DENVER (CBS4)– The Colorado Attorney General calls the case of Clarence Moses-El “a travesty of justice” and says he will not block exoneration. The 2013 Colorado Exoneration Law compensates those wrongfully convicted at a rate of $70,000 per year of incarceration.
Moses-El will receive almost $2 million. He spent 28 years in prison for a rape and beating he insisted he did not commit. Moses-EL was finally given a new trial and was acquitted.
When he was released from prison, he had a large smile on his face, “Enjoy this freedom you really don’t know how much it means until it’s taken away especially when it’s taken away for something you didn’t do.”
He was originally convicted of raping and beating the woman after she had a dream about him.
Now, Colorado Attorney General Phil Weiser announced he will not fight exoneration. A big part of the reason is DNA that was accidently destroyed by Denver police.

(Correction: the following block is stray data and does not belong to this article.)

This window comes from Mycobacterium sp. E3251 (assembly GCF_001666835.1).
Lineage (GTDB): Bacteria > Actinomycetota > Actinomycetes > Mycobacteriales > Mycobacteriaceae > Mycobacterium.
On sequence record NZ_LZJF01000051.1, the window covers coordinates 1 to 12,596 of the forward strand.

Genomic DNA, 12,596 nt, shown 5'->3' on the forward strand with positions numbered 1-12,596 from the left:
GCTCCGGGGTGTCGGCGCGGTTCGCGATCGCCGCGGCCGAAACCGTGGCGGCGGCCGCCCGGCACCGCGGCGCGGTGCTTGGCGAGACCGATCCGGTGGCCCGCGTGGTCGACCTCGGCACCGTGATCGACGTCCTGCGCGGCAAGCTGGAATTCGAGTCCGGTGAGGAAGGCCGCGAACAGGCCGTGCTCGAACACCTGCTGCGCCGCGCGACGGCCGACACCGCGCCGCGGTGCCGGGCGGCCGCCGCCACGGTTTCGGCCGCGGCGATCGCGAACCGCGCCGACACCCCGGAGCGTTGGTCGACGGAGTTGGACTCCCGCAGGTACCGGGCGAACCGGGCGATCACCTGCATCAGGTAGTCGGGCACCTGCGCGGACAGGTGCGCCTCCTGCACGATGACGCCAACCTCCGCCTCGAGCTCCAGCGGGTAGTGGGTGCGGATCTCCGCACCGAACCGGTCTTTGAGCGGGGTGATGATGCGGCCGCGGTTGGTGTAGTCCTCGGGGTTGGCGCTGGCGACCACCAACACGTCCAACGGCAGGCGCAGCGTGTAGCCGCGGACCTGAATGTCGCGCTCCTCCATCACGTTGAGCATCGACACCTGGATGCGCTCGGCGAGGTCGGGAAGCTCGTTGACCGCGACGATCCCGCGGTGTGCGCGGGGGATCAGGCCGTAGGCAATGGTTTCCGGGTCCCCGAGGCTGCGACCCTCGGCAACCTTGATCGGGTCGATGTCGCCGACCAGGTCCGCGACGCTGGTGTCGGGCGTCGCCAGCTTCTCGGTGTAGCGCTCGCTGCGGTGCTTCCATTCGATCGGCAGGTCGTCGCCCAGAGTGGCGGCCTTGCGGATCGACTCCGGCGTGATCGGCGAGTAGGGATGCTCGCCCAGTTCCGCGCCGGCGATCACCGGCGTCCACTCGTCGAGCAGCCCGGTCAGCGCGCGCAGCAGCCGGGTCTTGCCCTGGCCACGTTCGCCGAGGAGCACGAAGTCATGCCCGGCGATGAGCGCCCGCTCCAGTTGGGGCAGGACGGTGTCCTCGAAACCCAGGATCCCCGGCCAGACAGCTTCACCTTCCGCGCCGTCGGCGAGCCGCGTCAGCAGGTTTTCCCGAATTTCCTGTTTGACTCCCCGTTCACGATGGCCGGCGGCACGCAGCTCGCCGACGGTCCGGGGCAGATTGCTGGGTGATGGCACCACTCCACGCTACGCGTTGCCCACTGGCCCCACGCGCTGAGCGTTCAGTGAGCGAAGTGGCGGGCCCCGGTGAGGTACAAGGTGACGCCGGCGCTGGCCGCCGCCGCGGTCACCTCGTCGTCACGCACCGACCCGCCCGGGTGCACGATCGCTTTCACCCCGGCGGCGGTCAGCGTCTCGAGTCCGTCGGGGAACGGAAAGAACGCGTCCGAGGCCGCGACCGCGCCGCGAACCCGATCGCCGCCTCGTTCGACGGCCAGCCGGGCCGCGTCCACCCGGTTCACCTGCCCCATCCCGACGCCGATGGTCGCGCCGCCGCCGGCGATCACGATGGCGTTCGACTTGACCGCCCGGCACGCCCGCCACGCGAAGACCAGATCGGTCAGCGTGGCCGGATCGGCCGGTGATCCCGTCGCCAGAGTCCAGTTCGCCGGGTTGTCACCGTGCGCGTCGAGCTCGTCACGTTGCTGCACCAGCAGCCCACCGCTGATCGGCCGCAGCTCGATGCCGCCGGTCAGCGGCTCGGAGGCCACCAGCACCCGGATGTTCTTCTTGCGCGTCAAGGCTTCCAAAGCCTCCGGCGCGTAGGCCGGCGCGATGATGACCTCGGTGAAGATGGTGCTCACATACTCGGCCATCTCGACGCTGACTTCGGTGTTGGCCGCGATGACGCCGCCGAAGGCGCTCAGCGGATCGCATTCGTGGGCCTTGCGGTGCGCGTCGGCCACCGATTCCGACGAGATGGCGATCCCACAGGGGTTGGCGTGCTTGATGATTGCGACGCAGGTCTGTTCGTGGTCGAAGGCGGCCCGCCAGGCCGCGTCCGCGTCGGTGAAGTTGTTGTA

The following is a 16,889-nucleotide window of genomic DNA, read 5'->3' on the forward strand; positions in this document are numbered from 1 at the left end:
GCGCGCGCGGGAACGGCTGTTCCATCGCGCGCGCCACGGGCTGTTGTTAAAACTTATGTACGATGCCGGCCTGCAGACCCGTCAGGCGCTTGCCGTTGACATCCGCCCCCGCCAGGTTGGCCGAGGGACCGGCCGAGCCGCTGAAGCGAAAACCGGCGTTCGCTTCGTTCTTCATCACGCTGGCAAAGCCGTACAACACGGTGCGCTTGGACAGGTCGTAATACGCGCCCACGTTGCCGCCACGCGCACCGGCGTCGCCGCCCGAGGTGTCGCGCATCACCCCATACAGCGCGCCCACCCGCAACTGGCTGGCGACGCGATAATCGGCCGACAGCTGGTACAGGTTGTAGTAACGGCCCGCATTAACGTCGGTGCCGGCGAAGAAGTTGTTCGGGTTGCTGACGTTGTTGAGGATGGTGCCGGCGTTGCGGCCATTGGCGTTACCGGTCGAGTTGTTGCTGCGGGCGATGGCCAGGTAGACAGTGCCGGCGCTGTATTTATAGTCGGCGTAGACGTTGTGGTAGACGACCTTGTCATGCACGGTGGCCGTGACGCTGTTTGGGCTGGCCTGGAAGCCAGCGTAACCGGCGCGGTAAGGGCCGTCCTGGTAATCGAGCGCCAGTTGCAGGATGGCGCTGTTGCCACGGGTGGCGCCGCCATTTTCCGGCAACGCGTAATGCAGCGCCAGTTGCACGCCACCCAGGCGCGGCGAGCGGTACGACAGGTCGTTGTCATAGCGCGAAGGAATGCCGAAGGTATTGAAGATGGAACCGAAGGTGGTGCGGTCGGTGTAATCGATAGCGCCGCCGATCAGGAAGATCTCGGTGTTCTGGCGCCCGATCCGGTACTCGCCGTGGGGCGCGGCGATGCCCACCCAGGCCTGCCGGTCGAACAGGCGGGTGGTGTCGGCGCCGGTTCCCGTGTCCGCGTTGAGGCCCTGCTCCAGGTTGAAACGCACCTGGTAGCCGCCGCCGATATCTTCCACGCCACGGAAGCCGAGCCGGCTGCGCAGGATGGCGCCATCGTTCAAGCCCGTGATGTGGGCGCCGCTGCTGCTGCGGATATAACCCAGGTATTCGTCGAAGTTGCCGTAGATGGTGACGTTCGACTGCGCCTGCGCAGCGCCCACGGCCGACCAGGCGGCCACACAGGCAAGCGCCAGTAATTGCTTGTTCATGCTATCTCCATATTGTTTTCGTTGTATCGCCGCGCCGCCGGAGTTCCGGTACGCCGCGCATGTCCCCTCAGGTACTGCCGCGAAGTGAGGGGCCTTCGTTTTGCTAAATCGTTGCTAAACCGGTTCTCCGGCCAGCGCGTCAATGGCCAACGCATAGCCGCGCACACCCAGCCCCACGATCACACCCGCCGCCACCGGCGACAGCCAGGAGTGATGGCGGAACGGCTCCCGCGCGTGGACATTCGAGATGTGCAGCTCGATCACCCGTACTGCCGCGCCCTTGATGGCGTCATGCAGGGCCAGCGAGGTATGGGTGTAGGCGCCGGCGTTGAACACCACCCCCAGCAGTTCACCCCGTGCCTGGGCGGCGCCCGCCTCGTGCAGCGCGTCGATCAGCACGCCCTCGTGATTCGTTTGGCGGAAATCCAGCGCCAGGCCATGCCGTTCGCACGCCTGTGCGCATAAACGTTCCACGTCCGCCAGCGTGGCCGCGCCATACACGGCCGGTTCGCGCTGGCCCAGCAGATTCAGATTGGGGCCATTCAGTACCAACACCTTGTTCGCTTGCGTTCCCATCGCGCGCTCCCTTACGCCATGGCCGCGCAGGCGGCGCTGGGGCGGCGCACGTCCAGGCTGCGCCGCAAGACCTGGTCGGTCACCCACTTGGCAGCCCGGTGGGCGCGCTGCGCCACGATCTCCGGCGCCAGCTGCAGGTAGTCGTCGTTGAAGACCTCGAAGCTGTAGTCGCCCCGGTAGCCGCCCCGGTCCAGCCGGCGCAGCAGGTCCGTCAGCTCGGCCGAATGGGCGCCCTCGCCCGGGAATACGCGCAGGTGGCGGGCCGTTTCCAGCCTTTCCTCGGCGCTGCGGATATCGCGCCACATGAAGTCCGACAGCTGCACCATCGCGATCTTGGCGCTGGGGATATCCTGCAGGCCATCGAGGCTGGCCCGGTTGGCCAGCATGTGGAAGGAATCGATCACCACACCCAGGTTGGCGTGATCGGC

Weiser said in a news conference, “The DNA evidence was ordered to be preserved. To my mind, there’s no reason why we can’t to do better. We need to do better. This case is a travesty of justice.”
CBS4 Investigator Rick Sallinger reached Moses-El by phone out of state once the exoneration was announced.
“I’m just happy, happy, very happy with the end result that justice has been acknowledged and I’m being compensated.”
He said he is now engaged to be married and is living part time in both Washington state and Colorado.
Moses-El said he is not bitter, adding, “hopping on bitterness is not my thing.”
Sallinger asked what words he might have for the woman who accused him of rape.
“For my accuser, I really don’t have anything to say I hope her life is doing all right and having a life. i would say that for anybody. I wish her well,” said Moses-El.
He has a pending lawsuit in U.S. District Court in Denver against the City of Denver, the Denver District Attorney, Denver police and others.